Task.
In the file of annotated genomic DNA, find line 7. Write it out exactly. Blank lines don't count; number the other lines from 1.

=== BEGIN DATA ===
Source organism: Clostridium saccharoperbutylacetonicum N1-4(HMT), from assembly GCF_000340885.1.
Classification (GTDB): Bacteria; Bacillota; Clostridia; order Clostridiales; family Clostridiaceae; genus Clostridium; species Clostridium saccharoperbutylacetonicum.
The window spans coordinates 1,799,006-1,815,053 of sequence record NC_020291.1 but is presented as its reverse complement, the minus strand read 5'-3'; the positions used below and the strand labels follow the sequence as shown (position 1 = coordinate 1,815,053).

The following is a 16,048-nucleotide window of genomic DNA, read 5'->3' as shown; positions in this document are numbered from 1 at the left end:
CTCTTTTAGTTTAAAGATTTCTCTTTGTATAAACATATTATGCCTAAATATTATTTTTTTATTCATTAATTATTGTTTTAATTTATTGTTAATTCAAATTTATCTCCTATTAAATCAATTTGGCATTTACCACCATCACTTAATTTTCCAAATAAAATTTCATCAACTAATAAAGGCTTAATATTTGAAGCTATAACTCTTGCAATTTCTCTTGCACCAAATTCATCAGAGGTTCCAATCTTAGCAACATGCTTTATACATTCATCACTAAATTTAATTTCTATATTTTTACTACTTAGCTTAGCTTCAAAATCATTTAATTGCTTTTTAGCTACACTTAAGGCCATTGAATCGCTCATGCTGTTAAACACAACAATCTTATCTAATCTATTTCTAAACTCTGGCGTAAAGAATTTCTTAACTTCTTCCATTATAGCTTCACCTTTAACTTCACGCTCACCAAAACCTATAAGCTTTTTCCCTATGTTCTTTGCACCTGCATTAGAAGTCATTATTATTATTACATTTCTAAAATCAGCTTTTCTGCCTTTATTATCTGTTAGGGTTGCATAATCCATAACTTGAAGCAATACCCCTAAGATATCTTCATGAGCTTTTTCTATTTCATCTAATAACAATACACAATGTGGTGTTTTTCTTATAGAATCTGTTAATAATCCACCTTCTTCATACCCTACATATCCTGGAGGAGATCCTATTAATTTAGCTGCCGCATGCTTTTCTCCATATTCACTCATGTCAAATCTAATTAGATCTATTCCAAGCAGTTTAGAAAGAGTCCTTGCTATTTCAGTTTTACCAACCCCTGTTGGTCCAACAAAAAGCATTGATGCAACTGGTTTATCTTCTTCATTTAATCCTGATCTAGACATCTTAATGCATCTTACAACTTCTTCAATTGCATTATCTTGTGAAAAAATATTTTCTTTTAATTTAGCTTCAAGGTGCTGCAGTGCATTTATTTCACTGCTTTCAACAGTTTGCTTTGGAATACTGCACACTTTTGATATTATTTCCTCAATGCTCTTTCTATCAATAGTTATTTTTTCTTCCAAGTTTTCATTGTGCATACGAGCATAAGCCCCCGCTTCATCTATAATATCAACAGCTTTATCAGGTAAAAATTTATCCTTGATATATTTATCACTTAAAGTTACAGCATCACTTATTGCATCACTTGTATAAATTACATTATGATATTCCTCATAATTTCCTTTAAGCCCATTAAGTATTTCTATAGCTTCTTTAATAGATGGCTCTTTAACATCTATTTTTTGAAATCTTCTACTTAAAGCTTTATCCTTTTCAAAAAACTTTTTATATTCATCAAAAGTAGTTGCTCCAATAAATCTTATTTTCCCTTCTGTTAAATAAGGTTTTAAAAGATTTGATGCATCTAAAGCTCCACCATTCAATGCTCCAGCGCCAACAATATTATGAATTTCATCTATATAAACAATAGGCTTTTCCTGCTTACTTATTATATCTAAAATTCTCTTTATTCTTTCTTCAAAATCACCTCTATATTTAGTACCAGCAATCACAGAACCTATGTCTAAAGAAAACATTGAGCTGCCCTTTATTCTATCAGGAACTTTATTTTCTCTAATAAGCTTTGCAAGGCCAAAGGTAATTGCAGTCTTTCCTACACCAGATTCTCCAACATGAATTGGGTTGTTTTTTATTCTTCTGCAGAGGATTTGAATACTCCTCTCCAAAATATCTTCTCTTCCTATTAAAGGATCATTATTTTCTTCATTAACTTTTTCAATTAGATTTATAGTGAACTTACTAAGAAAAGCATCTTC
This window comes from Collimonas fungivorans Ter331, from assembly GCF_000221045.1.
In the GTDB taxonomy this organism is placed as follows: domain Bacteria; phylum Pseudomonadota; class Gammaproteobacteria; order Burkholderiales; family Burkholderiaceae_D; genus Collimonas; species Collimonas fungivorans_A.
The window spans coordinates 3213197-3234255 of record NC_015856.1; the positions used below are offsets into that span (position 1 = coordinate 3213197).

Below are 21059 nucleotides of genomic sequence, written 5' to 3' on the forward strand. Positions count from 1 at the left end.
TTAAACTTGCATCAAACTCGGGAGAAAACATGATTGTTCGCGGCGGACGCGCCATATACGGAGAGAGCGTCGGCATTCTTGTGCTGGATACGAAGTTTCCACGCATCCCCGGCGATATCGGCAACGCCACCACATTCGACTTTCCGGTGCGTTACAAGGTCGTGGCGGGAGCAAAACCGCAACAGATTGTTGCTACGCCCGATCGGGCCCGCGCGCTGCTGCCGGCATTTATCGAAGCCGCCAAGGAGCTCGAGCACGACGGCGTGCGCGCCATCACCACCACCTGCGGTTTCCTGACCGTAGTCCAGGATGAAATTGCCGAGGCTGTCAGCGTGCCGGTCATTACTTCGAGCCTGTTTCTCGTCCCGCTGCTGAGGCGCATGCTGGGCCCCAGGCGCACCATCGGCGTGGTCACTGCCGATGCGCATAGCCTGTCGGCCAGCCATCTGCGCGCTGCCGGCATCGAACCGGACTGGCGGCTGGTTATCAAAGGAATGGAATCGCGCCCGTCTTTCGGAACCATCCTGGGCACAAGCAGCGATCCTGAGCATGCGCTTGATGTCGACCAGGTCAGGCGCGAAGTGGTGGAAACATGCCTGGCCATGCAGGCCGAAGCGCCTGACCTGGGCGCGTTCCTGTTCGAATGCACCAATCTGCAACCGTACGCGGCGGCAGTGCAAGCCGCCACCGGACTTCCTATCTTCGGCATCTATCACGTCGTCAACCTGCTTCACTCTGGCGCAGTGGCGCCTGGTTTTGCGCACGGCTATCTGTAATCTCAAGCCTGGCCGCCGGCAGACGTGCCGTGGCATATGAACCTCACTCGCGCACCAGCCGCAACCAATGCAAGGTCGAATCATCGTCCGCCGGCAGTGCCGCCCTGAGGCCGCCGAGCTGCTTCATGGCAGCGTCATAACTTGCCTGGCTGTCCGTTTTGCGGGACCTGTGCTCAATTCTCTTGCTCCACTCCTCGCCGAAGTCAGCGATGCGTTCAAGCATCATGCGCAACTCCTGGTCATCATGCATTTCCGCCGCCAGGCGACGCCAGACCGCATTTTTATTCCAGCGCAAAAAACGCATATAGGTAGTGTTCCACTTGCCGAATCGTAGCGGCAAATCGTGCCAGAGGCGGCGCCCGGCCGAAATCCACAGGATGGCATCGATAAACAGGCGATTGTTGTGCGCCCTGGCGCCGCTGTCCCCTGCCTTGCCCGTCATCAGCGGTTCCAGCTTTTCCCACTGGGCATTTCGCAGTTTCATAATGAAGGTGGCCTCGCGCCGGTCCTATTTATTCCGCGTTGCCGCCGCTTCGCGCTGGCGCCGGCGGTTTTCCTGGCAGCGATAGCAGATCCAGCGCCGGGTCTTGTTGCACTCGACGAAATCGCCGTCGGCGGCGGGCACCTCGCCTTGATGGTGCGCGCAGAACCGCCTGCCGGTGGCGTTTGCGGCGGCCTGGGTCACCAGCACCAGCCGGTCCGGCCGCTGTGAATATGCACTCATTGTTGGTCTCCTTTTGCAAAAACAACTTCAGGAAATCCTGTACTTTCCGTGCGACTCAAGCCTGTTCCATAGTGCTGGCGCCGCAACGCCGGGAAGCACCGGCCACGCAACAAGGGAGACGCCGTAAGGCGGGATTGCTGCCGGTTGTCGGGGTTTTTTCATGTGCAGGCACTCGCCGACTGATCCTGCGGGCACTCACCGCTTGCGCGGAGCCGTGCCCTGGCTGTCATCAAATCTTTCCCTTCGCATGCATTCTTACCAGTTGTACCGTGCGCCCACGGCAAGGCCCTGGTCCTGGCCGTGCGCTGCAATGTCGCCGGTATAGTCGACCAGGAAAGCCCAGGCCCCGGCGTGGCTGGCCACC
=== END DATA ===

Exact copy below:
In the GTDB taxonomy this organism is placed as follows: domain Bacteria; phylum Pseudomonadota; class Gammaproteobacteria; order Burkholderiales; family Burkholderiaceae_D; genus Collimonas; species Collimonas fungivorans_A.